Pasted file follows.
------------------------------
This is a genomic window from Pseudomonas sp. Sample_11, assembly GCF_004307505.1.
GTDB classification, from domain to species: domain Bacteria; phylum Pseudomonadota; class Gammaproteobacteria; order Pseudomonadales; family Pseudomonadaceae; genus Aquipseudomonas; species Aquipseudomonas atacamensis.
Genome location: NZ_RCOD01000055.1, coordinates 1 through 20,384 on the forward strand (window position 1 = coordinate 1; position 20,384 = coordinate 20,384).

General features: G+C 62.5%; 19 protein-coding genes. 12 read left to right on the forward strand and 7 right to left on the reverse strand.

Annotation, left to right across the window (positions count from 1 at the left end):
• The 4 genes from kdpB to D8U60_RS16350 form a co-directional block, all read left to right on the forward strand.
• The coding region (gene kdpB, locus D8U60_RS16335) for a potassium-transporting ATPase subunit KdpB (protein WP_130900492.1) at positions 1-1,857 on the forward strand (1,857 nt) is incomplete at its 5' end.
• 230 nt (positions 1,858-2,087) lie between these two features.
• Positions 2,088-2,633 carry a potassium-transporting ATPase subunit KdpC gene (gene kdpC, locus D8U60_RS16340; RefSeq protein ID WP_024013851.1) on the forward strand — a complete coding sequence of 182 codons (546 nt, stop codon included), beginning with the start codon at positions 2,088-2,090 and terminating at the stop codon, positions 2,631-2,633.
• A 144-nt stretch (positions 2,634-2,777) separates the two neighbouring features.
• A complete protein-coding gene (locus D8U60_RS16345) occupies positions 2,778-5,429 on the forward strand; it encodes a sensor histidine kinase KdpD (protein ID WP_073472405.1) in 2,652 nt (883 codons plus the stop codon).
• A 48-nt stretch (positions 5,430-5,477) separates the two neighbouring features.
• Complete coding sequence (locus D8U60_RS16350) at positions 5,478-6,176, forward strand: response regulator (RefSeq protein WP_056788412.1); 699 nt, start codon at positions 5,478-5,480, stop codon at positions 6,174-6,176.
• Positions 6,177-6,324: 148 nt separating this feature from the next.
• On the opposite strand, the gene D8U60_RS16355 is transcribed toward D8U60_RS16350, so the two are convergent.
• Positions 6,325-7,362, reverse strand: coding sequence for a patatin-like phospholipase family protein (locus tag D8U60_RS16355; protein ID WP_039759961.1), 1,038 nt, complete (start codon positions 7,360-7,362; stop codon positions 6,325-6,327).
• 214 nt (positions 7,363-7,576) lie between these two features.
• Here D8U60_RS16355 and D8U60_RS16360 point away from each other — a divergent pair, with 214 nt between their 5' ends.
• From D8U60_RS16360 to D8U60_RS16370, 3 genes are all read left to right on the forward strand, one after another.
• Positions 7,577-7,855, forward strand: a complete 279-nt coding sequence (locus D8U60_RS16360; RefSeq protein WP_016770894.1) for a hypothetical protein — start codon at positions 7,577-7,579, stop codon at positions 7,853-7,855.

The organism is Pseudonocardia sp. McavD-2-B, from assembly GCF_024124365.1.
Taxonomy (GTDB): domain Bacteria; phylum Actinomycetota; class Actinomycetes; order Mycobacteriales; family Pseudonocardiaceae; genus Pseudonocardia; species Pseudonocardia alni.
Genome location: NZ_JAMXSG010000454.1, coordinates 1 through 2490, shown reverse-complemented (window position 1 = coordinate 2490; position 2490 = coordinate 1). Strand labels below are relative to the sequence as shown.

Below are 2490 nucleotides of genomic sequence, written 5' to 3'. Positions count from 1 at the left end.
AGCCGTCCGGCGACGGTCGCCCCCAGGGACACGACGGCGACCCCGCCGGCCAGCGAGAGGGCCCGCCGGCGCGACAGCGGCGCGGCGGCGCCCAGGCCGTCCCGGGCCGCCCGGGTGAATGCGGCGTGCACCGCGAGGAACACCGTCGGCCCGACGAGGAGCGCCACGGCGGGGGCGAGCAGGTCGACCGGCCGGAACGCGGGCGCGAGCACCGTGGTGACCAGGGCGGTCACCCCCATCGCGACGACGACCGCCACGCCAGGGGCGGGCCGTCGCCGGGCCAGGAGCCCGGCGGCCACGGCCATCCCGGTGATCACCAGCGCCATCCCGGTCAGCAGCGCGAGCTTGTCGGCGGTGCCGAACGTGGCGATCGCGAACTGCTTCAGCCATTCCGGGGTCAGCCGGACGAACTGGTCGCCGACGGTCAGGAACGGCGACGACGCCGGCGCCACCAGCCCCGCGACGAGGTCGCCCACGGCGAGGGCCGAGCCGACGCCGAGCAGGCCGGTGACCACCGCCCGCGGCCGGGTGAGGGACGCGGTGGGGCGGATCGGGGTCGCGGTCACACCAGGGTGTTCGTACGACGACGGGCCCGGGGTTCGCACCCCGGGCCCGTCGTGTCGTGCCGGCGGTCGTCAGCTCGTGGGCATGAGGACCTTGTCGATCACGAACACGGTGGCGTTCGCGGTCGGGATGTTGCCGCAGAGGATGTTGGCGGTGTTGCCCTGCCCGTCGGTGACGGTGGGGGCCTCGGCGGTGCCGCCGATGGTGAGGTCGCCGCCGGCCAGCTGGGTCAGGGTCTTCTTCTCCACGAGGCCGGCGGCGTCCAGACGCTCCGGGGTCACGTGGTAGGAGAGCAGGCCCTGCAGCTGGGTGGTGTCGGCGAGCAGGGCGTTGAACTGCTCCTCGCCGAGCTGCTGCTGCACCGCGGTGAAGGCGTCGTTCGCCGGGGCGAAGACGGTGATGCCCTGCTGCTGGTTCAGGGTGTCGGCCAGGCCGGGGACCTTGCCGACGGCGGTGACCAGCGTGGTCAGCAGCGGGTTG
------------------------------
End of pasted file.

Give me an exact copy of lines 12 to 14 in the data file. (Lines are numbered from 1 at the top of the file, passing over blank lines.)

• A 48-nt stretch (positions 5,430-5,477) separates the two neighbouring features.
• Complete coding sequence (locus D8U60_RS16350) at positions 5,478-6,176, forward strand: response regulator (RefSeq protein WP_056788412.1); 699 nt, start codon at positions 5,478-5,480, stop codon at positions 6,174-6,176.
• Positions 6,177-6,324: 148 nt separating this feature from the next.